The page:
This man doesn t impulsively kill. He abducts women, duct-tapes them, sexually assaults them and then holds them captive, said Sines s co-counsel, Assistant U.S. Attorney Glenn Kirschner. Duct tape and a gun are his weapon of choice.
Without Butler s body, and no clear crime scene, authorities have built a case that relies in part on Rodriguez-Cruz s history of violence. Rodriguez-Cruz, wearing an orange D.C. jail jumpsuit, sat next to his public defender and watched as the detective and prosecutors outlined their evidence against him. Butler s family, including her mother and brother, sat in the audience in the courtroom. Fulton testified that authorities are working to bolster their case against Rodriguez-Cruz. On Friday, he said, police searched Rodriguez-Cruz s Northern Virginia home in connection with his first wife s disappearance and found a Ruger semiautomatic pistol.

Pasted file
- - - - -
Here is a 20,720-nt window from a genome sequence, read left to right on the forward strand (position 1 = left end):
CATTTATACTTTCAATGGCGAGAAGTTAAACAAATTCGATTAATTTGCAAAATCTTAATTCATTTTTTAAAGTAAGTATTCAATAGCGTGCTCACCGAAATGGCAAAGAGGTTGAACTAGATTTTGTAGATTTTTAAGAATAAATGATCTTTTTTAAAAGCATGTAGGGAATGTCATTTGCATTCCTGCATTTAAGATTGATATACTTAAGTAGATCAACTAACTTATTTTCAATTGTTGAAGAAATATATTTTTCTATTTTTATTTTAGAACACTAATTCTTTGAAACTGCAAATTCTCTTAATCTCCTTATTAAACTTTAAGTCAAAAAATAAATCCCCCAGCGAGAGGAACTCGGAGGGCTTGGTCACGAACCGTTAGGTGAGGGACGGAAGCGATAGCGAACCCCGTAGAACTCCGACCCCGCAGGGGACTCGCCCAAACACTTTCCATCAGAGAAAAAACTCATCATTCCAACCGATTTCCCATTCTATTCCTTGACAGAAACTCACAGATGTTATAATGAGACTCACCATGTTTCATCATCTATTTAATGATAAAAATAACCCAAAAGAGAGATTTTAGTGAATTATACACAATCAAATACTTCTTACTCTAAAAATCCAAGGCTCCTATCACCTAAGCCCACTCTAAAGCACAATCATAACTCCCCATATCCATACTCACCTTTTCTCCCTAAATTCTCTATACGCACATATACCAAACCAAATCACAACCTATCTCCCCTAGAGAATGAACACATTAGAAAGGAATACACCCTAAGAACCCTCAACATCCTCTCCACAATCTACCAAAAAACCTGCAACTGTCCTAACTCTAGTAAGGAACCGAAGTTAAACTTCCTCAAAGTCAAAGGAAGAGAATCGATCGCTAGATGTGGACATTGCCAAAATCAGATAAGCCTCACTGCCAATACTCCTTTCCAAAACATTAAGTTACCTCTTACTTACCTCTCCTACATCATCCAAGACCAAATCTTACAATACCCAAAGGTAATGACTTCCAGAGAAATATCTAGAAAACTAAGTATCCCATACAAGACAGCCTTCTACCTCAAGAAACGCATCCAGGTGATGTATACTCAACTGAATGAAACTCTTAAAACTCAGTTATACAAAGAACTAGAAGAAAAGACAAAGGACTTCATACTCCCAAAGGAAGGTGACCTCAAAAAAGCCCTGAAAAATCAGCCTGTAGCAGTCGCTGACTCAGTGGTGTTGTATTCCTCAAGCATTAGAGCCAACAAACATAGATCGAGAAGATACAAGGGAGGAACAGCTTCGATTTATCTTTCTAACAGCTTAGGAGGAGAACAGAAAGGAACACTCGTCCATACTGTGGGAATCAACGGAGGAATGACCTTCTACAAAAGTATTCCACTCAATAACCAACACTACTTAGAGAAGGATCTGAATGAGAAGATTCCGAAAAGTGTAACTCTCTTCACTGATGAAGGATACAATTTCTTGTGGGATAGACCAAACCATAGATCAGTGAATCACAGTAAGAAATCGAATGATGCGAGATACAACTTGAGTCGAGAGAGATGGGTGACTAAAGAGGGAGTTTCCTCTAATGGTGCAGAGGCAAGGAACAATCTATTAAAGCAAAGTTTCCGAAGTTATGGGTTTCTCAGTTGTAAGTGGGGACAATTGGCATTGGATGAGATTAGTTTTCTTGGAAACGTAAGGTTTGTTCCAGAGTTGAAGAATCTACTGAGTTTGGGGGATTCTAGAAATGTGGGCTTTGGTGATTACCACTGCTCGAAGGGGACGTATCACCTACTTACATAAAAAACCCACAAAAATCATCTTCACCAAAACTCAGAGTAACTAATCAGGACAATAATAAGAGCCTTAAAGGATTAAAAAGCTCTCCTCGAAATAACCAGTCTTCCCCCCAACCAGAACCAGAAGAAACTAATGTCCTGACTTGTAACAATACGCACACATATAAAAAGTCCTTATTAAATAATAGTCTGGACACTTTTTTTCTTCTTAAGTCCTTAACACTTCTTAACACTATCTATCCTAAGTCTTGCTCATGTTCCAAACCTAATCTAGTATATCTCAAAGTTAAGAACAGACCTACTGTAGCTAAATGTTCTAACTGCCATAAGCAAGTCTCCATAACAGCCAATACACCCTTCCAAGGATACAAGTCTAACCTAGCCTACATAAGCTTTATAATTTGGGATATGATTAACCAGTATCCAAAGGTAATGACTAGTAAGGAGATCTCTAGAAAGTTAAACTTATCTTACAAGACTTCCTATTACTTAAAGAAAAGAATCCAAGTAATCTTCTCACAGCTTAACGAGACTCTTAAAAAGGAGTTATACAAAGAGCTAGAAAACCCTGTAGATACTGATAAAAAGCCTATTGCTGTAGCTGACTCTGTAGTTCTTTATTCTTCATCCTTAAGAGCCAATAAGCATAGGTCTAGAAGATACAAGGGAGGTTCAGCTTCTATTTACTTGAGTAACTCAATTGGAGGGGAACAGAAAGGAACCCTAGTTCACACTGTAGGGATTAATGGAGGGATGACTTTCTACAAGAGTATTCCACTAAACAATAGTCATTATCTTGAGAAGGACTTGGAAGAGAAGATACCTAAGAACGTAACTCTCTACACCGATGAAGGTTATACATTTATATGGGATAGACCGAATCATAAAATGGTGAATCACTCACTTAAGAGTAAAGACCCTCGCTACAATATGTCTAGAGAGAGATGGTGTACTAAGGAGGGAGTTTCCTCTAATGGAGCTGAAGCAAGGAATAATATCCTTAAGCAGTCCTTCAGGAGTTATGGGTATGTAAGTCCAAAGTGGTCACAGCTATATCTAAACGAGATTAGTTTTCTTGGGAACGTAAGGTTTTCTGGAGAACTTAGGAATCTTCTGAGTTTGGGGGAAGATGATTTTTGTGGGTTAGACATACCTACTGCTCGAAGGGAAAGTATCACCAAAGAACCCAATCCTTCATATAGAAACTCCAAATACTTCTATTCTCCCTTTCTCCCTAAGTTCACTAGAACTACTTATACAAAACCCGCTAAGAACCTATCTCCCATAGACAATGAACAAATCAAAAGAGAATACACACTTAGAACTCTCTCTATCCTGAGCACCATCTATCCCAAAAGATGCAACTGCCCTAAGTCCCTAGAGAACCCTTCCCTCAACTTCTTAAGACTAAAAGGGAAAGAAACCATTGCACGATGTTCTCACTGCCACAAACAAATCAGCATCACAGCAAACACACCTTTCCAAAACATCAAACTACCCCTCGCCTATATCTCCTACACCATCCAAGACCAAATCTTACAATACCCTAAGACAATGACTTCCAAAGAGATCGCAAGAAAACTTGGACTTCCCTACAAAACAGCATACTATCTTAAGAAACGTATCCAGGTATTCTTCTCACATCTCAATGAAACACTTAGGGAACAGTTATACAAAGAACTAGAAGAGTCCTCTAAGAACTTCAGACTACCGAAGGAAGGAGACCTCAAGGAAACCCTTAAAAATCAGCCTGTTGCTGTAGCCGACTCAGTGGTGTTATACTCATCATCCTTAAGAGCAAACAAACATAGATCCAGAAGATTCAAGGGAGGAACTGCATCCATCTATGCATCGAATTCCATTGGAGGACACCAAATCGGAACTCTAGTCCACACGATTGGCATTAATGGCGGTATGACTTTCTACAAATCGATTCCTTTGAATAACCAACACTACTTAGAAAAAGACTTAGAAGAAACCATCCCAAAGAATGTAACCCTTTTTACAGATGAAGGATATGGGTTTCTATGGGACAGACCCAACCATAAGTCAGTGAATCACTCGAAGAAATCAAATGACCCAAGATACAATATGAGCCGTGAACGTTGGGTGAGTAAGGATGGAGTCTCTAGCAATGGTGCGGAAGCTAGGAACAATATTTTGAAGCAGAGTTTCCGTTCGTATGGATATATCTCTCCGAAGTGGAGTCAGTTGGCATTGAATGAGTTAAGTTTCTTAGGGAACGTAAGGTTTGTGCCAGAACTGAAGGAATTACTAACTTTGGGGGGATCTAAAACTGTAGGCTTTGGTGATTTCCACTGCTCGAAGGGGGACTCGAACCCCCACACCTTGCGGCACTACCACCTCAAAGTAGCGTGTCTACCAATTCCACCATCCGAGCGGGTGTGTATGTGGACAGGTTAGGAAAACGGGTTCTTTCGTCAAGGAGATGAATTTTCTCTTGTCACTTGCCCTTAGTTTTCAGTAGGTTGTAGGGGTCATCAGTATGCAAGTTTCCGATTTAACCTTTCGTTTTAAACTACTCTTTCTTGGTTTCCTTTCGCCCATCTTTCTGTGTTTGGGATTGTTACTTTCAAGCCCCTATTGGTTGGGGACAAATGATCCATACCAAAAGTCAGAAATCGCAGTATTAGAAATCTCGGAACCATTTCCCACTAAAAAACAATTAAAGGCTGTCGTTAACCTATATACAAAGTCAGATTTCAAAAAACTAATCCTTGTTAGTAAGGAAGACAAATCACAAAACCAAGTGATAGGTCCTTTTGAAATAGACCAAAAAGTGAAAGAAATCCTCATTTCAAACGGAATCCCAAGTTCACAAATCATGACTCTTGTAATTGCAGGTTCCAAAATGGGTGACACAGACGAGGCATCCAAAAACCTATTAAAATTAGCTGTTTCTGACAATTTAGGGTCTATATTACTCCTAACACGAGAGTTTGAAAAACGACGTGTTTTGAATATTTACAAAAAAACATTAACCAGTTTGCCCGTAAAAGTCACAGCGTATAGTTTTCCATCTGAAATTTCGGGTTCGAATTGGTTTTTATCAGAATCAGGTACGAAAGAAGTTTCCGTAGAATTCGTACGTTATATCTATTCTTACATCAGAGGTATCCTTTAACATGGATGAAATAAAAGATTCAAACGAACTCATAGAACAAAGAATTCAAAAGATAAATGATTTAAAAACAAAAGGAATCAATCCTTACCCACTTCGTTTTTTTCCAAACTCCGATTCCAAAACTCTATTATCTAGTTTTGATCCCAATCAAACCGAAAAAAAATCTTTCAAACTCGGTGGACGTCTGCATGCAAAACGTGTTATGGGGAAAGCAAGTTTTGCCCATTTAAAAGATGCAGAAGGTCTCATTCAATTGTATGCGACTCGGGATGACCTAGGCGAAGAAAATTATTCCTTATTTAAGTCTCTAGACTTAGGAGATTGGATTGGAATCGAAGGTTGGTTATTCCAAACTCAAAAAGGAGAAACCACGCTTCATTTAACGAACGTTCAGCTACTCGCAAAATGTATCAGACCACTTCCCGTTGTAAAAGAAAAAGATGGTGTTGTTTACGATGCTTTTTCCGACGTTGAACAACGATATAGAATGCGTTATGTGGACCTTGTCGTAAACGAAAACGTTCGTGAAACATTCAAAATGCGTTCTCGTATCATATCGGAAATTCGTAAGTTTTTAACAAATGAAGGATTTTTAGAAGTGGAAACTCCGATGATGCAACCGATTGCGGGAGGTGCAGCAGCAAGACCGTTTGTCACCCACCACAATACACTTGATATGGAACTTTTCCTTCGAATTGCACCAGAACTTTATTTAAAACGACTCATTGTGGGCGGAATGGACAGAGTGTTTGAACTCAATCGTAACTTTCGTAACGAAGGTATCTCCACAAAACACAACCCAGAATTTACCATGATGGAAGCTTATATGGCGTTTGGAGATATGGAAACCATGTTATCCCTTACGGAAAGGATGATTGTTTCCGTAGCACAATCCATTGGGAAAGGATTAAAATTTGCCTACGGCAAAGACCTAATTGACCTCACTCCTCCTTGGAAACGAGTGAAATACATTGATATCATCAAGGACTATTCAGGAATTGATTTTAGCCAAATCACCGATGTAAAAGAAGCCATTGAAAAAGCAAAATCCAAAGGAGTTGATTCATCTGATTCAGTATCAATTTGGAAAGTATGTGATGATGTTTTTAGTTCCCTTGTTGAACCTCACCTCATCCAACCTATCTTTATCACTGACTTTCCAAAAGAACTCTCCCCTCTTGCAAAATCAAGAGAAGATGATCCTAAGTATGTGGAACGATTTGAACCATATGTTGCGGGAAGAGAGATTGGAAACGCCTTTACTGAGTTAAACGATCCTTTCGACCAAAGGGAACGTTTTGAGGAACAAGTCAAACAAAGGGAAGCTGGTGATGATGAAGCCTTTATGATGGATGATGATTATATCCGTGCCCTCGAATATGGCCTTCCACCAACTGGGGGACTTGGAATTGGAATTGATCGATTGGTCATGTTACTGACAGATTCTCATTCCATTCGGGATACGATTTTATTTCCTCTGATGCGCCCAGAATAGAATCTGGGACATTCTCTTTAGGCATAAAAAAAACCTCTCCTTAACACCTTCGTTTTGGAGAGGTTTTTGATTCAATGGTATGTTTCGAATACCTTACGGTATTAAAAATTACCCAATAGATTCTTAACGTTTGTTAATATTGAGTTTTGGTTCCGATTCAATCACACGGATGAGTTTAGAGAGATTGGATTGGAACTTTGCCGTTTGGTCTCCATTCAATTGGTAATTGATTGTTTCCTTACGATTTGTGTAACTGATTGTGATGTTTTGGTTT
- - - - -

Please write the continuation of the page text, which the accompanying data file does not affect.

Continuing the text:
In addition, Fulton said, D.C. authorities are testing items found in Butler s home for possible DNA evidence. Fulton described the Fairfax County attack in court, testifying that the woman involved was a security guard at a federal office who also ran a stand at Eastern Market with Rodriguez-Cruz on weekends. The woman said that on the morning of Jan. 9, 2004, she went to Rodriguez-Cruz s home to talk about their work. Fulton said the woman told detectives that when she arrived at the apartment, Rodriguez-Cruz put a gun to her head and a pillow over her face and said: I could kill you tomorrow and no one would ever find your body. I can make your body disappear. The woman told detectives that Rodriguez-Cruz sexually assaulted her as her young daughter was in the apartment, Fulton said. When Rodriguez-Cruz later fell asleep, she told police, she grabbed a knife with one hand and her daughter with the other and tried to run out of the apartment. Rodriguez-Cruz woke, pulled out his gun and grabbed her, the woman said. She then stabbed him multiple times.